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Holmes Dam Removal is Final Step in Town Brook Restoration

Overview of the Holmes Dam removal project, the last major step in restoration of Plymouth's historic Town Brook. Credit: Town of Plymouth

This September, the final major step in the nearly 16-year project to restore Plymouth’s historic Town Brook began: the removal of the Holmes Dam. The project started in 2002, with the removal of the Billington Street Dam. Since then, new improved fishways were added to the Jenney Grist Mill and Newfield Street dams, the Water Street Dam was lowered by 12 inches (2004) and rock ramp constructed (2013), the Off-Billington Street Dam was removed (2013), and the Plymco Dam was removed (2014-15). And now, the Holmes Dam is coming down, in time to complete just about the entire habitat restoration project by 2020, the 400th anniversary of the landing of the Pilgrims in Plymouth.

How It All Began

Nearly 400 years ago, the Mayflower came ashore near Plymouth Rock, a large boulder tucked deep into western shore of Cape Cod Bay. The protection offered by this harbor must have been attractive to the Pilgrims in mid-December of 1620. Graced with the “sweet water” of Town Brook, the Pilgrims chose this site to establish the first European colony in Massachusetts. What followed was a brutal winter, and the death of more than half of the original Pilgrims.

Silver Fish Were Key to Survival

The silver fish flowing up the little brook as river herring returned to spawn in the spring must have seemed a blessing to the surviving colonists. With the help of local knowledge shared by a native interpreter, the herring provided a rich source of fat and protein for the colonists. They also learned to use the herring as fertilizer for crops of corn and other produce. Months later, in a meal of thanksgiving for the harvest, eels migrating to the sea supplemented the crops and wild game on the first Thanksgiving table, and likely supplied the Pilgrims with dried and smoked fish for the winter. Without Town Brook, and its runs of diadromous fish, Plymouth Colony might not have succeeded.

Herring Play Important Role in Ecosystems

Today, as they did 400 years ago, river herring play a key role in riverine and oceanic ecosystems. River herring are sometimes called “forage fish,” as they provide food for predators, such as striped bass, bluefin tuna, bluefish, and Atlantic cod, that support valuable recreational and commercial fisheries. Whales, dolphins, seals, and all kinds of waterfowl also rely on these little silver fish for sustenance.

Tables Turned

Now, it’s our turn to help the river herring. Throughout their range, which extends from Florida to Canadian Maritime Provinces, river herring populations have declined. One of the causes is lack of access to quality spawning habitat. Since the Pilgrims landed nearly 400 years ago, we have built thousands of dams on rivers throughout Massachusetts, including about 3,000 that are now obsolete and are no longer serving their original functions. Depending on the effectiveness of efforts to improve fish passage over the years, many of these dams have prevented or limited access to spawning habitat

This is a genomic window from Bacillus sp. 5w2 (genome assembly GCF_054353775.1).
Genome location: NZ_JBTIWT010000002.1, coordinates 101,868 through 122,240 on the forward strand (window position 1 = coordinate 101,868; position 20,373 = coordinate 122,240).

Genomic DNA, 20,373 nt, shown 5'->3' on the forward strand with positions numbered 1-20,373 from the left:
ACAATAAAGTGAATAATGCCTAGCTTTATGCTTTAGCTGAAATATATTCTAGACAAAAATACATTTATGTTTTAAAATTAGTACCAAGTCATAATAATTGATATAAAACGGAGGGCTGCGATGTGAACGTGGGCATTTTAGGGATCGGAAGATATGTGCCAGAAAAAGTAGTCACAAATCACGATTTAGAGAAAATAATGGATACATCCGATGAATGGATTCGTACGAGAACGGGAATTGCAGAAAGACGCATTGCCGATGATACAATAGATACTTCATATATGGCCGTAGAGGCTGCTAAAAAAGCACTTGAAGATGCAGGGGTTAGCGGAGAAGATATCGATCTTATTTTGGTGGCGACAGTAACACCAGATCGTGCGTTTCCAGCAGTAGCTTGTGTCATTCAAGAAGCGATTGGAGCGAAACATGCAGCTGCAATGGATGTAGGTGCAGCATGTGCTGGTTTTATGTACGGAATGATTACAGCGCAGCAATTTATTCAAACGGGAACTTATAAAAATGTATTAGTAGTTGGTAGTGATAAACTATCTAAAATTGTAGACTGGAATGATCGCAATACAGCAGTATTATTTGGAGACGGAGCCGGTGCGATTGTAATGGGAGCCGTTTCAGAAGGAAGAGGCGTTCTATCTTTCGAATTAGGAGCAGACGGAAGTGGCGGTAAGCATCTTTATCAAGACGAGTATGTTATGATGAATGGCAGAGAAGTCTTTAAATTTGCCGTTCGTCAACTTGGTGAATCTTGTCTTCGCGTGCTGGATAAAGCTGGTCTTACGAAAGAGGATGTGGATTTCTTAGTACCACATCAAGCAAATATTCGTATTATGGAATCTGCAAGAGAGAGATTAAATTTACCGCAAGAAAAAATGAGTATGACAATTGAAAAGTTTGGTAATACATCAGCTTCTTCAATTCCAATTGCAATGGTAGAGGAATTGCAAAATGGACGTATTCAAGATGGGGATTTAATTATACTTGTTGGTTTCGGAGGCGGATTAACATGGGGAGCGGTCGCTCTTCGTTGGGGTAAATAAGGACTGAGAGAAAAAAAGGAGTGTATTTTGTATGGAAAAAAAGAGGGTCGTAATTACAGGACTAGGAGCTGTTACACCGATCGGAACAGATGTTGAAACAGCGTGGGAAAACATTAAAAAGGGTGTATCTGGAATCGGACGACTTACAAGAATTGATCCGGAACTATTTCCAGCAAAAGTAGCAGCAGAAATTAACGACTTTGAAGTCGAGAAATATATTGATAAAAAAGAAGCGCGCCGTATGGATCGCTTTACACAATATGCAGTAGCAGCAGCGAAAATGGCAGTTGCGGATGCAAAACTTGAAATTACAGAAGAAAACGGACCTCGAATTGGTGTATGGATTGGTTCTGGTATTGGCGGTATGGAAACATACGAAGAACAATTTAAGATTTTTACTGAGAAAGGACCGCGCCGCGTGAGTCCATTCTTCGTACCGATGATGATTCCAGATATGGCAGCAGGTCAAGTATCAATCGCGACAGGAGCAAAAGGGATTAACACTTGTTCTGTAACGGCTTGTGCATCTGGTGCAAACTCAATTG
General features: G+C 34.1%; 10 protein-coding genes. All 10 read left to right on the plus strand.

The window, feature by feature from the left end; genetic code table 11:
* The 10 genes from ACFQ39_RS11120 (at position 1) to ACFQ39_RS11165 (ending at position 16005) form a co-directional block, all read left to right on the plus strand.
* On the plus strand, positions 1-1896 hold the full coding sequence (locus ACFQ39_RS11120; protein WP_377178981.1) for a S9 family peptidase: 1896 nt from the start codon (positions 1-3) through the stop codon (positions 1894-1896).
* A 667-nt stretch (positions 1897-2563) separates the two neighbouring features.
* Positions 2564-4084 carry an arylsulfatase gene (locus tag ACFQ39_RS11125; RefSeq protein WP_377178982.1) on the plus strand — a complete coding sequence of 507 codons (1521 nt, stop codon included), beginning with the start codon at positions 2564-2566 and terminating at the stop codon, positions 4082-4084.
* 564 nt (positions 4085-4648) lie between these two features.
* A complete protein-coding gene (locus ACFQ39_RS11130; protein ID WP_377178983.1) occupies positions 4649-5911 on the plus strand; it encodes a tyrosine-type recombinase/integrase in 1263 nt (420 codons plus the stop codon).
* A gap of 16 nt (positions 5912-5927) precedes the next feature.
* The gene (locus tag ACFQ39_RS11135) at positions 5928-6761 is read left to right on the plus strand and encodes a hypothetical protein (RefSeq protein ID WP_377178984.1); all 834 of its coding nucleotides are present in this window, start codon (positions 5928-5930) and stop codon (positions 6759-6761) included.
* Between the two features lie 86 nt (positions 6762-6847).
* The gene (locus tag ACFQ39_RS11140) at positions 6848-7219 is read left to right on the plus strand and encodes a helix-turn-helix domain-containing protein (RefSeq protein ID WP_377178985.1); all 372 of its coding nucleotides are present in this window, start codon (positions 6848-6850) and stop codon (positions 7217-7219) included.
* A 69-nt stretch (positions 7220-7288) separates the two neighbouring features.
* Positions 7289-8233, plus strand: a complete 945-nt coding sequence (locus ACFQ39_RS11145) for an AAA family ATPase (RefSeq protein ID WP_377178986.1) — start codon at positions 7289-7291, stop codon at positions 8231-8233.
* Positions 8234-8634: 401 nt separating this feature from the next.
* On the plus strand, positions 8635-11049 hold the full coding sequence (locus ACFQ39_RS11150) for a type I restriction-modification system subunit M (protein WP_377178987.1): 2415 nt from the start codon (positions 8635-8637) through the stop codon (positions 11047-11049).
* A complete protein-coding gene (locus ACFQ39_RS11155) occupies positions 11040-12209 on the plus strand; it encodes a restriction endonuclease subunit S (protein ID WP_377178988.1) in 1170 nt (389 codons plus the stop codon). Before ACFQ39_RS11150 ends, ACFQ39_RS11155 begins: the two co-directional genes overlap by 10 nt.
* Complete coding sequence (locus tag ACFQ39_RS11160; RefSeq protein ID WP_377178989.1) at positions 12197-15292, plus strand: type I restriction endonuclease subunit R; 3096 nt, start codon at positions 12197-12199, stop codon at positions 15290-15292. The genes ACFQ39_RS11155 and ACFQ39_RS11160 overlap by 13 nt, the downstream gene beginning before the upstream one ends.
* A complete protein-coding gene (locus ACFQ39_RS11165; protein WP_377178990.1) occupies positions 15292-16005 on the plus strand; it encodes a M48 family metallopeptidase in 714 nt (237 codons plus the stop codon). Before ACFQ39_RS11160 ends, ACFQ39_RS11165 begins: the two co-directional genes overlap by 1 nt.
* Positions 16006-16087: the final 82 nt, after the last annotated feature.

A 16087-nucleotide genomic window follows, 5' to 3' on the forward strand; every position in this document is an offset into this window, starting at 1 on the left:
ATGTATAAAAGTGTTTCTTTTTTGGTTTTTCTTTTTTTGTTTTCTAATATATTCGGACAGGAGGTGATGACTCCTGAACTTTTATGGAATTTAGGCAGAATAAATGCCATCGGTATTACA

Staff from the Town of Plymouth and NOAA donned waders and ventured into the underground part of the river to locate fish and turtles that will need to be evacuated before dam removal.

River herring are “anadromous” fish, which means that they hatch in rivers, and spend their lives in the ocean before returning to the rivers to spawn, and continue the cycle. Unlike West Coast salmon, river herring are repeat spawners and will return for many years to spawn again. Restoring access to spawning habitat is critical to the survival of the species. And the amazing thing about river herring is that once you restore their access to habitat, they come back!

Getting By with a Little Help from Their Friends

By the early 2000s,the 1.5 mile stream was blocked by six dams and barriers, reducing herring runs from an estimated capacity of nearly one million fish to just 150,000. Further declines would have occurred without the aid of Massachusetts Division of Marine Fisheries staff. For years, staff and volunteers carefully scooped thousands of herring out of the river, and trucked the fish around multiple Town Brook dams to get them to their spawning habitat.

End in Sight

With the removal of the three dams, improvements to two fish ladders, and the lowering of one dam, experts estimate that this run could support upwards of one million river herring. River herring in this restored run will soon be able to swim unassisted to an additional 269 acres of spawning habitat in the Town Brook watershed.

As part of the project, state archaeologists excavated the site and found evidence of an old ironworks facility. Some of the found objects may be cleaned, restored, and added to the park.

Thanks to our many partners:

Over the years, we’ve collaborated with many partners on these projects and events, including: Town of Plymouth, Plimoth Plantation, Mashpee Wampanoag Tribe, National Resource Conservation Service, U.S. Fish and Wildlife Service, U.S. Environmental Protection Agency, Inland Fisheries Committee, Town Brook Alliance, Massachusetts Coastal Zone Management, Massachusetts Division of Marine Fisheries, Massachusetts Division of Ecological Restoration, Massachusetts Department of Conservation and Recreation, American Rivers, Massachusetts Watershed Initiative, Massachusetts River Restore Program, The Nature Conservancy, Battelle Marine Science Laboratory, Coastal America, U.S. Army Corps of Engineers, Gulf of Maine Council on the Marine Environment, Conservation Law Foundation, Restore America’s Estuaries, U.S. Army Reserves, Milone and Macbroom, SumCo Eco Contracting, D&C Construction, ET&L Construction, and FishAmerica Foundation. This list illustrates the broad interest in restoring New England’s herring runs.